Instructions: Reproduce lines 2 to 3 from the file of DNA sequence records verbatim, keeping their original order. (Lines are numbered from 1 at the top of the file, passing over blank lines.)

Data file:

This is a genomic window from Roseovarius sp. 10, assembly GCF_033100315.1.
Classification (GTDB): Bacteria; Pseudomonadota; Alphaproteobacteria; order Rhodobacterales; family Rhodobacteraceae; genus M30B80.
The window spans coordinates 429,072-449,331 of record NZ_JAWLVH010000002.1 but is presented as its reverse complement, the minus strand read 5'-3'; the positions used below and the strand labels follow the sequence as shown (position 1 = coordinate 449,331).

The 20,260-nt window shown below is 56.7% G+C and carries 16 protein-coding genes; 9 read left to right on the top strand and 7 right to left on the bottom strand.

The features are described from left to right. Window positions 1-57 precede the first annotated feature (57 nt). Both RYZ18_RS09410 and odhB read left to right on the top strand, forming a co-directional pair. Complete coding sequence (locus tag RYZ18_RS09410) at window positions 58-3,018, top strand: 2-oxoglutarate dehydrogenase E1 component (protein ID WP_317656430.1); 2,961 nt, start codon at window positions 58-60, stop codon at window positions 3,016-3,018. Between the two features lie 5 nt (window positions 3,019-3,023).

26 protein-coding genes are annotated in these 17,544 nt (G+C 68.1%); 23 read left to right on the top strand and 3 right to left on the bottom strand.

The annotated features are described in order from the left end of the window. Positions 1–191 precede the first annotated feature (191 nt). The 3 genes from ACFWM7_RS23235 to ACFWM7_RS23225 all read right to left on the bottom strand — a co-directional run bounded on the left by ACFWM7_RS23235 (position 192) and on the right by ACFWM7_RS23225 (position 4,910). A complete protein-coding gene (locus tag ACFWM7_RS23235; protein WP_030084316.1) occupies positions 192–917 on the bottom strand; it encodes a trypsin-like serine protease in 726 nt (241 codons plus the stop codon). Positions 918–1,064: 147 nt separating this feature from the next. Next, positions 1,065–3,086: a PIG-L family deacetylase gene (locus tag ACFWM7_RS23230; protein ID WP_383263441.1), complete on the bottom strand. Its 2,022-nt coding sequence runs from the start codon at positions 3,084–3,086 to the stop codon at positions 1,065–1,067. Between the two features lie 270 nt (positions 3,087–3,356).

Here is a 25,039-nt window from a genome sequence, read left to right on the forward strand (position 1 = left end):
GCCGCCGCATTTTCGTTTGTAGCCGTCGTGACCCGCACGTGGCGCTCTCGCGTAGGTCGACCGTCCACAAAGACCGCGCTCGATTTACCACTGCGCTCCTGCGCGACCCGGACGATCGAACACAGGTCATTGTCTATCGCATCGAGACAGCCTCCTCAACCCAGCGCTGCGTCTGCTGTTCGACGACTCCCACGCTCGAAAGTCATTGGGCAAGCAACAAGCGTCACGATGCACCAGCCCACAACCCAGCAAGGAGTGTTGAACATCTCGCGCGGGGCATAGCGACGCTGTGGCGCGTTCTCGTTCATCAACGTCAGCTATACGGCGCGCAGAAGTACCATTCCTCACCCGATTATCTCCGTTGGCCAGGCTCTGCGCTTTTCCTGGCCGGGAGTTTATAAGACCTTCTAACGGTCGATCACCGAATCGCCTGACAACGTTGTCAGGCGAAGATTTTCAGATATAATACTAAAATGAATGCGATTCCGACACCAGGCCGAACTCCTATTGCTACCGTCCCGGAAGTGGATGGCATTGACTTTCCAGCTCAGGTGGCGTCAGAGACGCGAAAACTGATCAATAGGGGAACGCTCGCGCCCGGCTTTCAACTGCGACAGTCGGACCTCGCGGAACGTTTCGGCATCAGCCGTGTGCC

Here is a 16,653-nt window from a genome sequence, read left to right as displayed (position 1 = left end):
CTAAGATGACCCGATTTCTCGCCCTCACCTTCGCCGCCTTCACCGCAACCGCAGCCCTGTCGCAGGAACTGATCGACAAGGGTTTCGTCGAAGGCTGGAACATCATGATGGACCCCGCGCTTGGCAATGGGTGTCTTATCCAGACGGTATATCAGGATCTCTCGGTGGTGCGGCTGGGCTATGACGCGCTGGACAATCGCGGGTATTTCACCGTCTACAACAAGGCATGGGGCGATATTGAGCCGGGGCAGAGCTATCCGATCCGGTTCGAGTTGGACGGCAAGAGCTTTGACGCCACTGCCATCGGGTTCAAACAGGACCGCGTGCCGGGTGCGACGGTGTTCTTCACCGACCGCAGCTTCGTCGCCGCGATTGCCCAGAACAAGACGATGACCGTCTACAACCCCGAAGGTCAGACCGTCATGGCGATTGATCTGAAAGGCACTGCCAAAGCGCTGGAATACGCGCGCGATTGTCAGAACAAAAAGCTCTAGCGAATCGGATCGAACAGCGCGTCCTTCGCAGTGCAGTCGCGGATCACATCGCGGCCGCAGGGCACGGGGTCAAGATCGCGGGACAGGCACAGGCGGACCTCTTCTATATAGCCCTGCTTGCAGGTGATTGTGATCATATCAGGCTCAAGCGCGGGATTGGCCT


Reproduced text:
Classification (GTDB): Bacteria; Pseudomonadota; Alphaproteobacteria; order Rhodobacterales; family Rhodobacteraceae; genus M30B80.
The window spans coordinates 429,072-449,331 of record NZ_JAWLVH010000002.1 but is presented as its reverse complement, the minus strand read 5'-3'; the positions used below and the strand labels follow the sequence as shown (position 1 = coordinate 449,331).